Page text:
Teacher unions flagged concerns with the approach in the wake of Thursday's announcement.
The American Federation of Teachers' Massachusetts chapter said DESE's plan "needs improvement in several key areas," criticizing it for expecting most families to provide students with their own face coverings, lacking transportation information and only recommending a three-foot distance.
"This guidance may work for a few of the wealthiest suburban districts, where families can afford to purchase their own protective equipment, where students are generally driven to school, and where local taxpayers can provide the additional funding required to open safely," said AFT Massachusetts President Beth Kontos. "But DESEâ€™s guidance discounts the needs of high-poverty districts in our Gateway Cities and Boston, which have been disproportionately affected by COVID-19 and were already deeply underfunded before this crisis began."
Both AFT and the Massachusetts Teachers Association called for Beacon Hill to fully fund the first year of the Student Opportunity Act, describing that additional money as critical to ensuring safe instruction this fall.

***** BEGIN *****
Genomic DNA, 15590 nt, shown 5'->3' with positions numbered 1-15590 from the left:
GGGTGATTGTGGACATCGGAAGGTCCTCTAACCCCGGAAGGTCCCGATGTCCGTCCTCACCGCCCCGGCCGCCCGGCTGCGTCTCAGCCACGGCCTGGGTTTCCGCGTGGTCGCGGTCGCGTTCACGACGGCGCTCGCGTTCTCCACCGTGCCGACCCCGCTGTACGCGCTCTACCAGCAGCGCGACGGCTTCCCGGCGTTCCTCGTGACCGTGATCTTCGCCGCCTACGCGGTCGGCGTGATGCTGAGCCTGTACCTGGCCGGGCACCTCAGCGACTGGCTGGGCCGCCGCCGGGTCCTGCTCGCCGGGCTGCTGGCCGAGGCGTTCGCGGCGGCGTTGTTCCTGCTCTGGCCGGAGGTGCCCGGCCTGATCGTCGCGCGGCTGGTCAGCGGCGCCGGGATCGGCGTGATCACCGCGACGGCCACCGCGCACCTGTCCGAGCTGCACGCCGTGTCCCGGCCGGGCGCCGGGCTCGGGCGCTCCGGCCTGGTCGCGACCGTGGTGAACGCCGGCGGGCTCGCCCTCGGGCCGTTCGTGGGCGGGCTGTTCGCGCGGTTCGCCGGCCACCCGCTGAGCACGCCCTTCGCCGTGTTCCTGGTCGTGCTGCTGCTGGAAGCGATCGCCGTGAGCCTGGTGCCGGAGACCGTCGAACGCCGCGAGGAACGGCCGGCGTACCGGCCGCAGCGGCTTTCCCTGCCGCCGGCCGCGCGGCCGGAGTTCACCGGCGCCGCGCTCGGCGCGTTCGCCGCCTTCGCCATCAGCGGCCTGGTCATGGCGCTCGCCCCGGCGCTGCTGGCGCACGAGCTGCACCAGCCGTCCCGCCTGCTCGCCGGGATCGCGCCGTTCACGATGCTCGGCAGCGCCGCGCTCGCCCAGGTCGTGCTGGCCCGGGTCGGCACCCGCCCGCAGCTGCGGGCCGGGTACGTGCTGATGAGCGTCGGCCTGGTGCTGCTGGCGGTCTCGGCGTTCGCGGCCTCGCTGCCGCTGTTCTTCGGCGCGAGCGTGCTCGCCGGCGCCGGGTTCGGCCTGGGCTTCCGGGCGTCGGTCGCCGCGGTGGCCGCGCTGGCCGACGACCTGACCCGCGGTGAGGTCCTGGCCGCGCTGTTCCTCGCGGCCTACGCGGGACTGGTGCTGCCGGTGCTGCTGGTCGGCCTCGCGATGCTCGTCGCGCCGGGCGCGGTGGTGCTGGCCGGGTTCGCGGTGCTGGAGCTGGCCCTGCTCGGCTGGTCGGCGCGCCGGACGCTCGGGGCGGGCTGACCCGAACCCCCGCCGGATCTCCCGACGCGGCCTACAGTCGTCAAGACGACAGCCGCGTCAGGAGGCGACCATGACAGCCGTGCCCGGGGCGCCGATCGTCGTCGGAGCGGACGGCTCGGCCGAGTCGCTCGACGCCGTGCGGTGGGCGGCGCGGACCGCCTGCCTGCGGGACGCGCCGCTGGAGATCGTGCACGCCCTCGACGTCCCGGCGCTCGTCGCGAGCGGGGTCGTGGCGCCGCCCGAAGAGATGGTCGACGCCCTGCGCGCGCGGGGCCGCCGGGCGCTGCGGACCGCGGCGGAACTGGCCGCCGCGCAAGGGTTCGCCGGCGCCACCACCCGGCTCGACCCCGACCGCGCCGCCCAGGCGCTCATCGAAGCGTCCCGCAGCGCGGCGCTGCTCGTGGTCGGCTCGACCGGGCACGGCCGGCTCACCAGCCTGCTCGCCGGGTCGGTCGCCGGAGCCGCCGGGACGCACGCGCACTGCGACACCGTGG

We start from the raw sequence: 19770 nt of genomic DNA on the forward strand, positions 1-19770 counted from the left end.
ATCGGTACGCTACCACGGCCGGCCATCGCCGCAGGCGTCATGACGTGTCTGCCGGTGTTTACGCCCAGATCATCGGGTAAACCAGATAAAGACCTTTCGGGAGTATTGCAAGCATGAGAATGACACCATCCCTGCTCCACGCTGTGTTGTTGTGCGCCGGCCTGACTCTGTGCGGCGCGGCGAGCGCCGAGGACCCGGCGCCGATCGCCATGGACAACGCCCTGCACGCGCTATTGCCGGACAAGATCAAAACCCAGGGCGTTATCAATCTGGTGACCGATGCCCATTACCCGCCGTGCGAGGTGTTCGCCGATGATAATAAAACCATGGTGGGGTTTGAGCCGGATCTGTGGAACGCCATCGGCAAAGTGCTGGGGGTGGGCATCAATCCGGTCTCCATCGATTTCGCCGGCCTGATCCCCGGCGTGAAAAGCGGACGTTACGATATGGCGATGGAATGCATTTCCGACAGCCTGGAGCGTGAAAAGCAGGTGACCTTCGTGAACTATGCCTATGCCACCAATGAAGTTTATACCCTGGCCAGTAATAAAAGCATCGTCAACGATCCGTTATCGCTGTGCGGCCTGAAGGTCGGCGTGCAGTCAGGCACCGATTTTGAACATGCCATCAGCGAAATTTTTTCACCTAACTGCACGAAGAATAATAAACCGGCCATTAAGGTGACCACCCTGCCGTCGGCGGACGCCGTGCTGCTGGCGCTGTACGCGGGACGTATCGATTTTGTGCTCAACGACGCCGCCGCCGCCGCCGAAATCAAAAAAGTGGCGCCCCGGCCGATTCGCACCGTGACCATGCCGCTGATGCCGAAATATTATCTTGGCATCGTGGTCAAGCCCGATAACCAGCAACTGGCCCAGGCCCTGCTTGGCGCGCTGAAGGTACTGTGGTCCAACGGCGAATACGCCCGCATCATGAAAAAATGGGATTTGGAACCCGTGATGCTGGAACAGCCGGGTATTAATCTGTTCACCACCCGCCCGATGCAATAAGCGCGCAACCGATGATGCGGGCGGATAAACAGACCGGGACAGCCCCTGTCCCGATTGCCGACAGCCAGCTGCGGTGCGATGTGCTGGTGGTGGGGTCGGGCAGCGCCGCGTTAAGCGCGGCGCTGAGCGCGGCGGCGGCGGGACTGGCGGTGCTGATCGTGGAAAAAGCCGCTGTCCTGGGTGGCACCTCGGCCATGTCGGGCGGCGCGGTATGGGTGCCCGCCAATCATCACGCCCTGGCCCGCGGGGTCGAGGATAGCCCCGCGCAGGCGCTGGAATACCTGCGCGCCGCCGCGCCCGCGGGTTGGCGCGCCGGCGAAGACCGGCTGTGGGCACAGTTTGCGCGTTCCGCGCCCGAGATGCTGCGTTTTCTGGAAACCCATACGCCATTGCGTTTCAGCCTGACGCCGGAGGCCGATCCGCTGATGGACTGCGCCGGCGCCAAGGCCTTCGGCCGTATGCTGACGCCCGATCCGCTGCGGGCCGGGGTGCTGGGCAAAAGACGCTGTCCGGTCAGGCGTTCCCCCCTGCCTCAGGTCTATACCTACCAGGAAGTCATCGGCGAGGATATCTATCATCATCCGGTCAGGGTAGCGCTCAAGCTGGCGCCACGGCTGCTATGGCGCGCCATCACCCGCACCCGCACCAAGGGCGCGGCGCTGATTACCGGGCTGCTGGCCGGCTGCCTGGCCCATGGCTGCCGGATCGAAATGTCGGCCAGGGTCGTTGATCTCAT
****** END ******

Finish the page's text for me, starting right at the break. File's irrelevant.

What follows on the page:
"Significant funding will be required for personal protective equipment, adequate staffing to enable physical distancing, and additional supports to address students' social, emotional and academic needs," MTA President Merrie Najimy said in a statement. "This is important across the state -- and it is particularly crucial for low-income students and students of color who live with the consequences of the structural racism of underfunded schools."
Senate President Karen Spilka, a former Ashland School Committee member, called it a "good idea" to have three different models, and said she expected the Education Committee will take a close look at the department's guidance. "We need to ensure that our schools are prepared for different scenarios," she told the News Service.
The Massachusetts Business Alliance for Education predicted the pandemic will cause "full or partial closures of schools and irregular schedules, an extended reliance on full or hybrid remote learning models, and an unfair choice being placed on many families to have to choose between risking their students' health or their ability to learn due to subpar remote learning strategies or lack of digital access."
The alliance emphasized four goals: closing digital equity gaps, making safety the priority and assessing and addressing learning loss, ensuring timely, clear and prescriptive state guidance, and prioritizing funding with a focus on the highest need students and districts.